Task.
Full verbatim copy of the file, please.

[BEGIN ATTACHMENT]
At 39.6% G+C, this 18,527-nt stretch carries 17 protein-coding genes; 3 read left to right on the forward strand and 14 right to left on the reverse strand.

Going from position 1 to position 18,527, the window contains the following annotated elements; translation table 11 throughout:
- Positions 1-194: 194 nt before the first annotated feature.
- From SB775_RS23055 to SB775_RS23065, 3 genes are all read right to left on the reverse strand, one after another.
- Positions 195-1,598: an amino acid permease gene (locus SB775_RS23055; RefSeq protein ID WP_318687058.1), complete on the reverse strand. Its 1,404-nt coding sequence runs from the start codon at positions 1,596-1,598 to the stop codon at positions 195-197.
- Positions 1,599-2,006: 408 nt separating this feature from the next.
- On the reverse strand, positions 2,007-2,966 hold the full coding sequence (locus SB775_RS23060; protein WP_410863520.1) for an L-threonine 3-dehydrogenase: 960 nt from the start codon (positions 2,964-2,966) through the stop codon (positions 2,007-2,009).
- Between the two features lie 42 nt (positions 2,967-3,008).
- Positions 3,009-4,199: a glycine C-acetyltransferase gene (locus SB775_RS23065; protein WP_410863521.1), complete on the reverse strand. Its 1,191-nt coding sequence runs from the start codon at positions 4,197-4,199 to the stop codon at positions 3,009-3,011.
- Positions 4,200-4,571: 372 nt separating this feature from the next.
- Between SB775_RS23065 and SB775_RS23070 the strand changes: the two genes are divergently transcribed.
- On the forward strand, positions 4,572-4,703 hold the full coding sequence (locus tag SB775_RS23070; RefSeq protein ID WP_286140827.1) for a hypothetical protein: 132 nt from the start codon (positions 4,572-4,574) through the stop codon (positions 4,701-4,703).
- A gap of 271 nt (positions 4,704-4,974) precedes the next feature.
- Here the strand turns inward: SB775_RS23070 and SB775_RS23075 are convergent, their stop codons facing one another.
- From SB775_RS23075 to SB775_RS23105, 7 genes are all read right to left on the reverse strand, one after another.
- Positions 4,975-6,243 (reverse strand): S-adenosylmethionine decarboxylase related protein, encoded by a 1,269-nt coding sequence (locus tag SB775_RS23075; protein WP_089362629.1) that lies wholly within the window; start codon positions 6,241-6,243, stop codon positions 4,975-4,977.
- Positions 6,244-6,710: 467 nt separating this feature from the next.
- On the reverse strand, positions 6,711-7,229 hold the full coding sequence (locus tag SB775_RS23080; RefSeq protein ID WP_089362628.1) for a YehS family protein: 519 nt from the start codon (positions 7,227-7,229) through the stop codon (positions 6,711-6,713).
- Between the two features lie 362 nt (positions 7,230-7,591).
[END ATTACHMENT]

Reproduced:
At 39.6% G+C, this 18,527-nt stretch carries 17 protein-coding genes; 3 read left to right on the forward strand and 14 right to left on the reverse strand.

Going from position 1 to position 18,527, the window contains the following annotated elements; translation table 11 throughout:
- Positions 1-194: 194 nt before the first annotated feature.
- From SB775_RS23055 to SB775_RS23065, 3 genes are all read right to left on the reverse strand, one after another.
- Positions 195-1,598: an amino acid permease gene (locus SB775_RS23055; RefSeq protein ID WP_318687058.1), complete on the reverse strand. Its 1,404-nt coding sequence runs from the start codon at positions 1,596-1,598 to the stop codon at positions 195-197.
- Positions 1,599-2,006: 408 nt separating this feature from the next.
- On the reverse strand, positions 2,007-2,966 hold the full coding sequence (locus SB775_RS23060; protein WP_410863520.1) for an L-threonine 3-dehydrogenase: 960 nt from the start codon (positions 2,964-2,966) through the stop codon (positions 2,007-2,009).
- Between the two features lie 42 nt (positions 2,967-3,008).
- Positions 3,009-4,199: a glycine C-acetyltransferase gene (locus SB775_RS23065; protein WP_410863521.1), complete on the reverse strand. Its 1,191-nt coding sequence runs from the start codon at positions 4,197-4,199 to the stop codon at positions 3,009-3,011.
- Positions 4,200-4,571: 372 nt separating this feature from the next.
- Between SB775_RS23065 and SB775_RS23070 the strand changes: the two genes are divergently transcribed.
- On the forward strand, positions 4,572-4,703 hold the full coding sequence (locus tag SB775_RS23070; RefSeq protein ID WP_286140827.1) for a hypothetical protein: 132 nt from the start codon (positions 4,572-4,574) through the stop codon (positions 4,701-4,703).
- A gap of 271 nt (positions 4,704-4,974) precedes the next feature.
- Here the strand turns inward: SB775_RS23070 and SB775_RS23075 are convergent, their stop codons facing one another.
- From SB775_RS23075 to SB775_RS23105, 7 genes are all read right to left on the reverse strand, one after another.
- Positions 4,975-6,243 (reverse strand): S-adenosylmethionine decarboxylase related protein, encoded by a 1,269-nt coding sequence (locus tag SB775_RS23075; protein WP_089362629.1) that lies wholly within the window; start codon positions 6,241-6,243, stop codon positions 4,975-4,977.
- Positions 6,244-6,710: 467 nt separating this feature from the next.
- On the reverse strand, positions 6,711-7,229 hold the full coding sequence (locus tag SB775_RS23080; RefSeq protein ID WP_089362628.1) for a YehS family protein: 519 nt from the start codon (positions 7,227-7,229) through the stop codon (positions 6,711-6,713).
- Between the two features lie 362 nt (positions 7,230-7,591).